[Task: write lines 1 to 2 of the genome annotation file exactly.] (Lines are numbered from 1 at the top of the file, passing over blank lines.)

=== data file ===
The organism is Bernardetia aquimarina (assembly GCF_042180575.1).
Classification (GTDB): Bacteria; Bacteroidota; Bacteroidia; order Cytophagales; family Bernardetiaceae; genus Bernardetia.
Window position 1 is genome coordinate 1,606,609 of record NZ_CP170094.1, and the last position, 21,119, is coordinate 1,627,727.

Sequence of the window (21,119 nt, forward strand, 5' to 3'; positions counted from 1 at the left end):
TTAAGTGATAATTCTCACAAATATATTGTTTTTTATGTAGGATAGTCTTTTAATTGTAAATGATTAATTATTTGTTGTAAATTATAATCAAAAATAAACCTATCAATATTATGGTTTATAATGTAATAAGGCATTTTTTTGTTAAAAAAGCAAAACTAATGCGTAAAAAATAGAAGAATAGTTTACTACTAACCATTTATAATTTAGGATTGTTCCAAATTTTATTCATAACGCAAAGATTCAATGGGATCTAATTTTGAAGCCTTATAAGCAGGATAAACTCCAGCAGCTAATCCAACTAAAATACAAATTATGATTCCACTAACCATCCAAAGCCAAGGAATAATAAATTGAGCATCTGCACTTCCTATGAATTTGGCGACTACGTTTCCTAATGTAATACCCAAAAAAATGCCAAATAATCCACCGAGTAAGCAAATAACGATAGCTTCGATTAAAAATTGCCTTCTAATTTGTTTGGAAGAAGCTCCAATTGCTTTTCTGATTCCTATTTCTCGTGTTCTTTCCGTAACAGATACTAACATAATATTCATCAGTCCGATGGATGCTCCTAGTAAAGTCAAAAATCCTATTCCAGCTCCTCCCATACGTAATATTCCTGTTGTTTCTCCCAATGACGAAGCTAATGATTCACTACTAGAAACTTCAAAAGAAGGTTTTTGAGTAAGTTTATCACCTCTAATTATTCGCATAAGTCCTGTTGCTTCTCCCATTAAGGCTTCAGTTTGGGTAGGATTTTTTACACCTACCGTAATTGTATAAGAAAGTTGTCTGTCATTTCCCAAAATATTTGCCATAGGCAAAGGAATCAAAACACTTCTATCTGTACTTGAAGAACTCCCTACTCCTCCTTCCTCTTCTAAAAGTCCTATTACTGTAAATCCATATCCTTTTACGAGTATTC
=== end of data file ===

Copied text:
The organism is Bernardetia aquimarina (assembly GCF_042180575.1).
Classification (GTDB): Bacteria; Bacteroidota; Bacteroidia; order Cytophagales; family Bernardetiaceae; genus Bernardetia.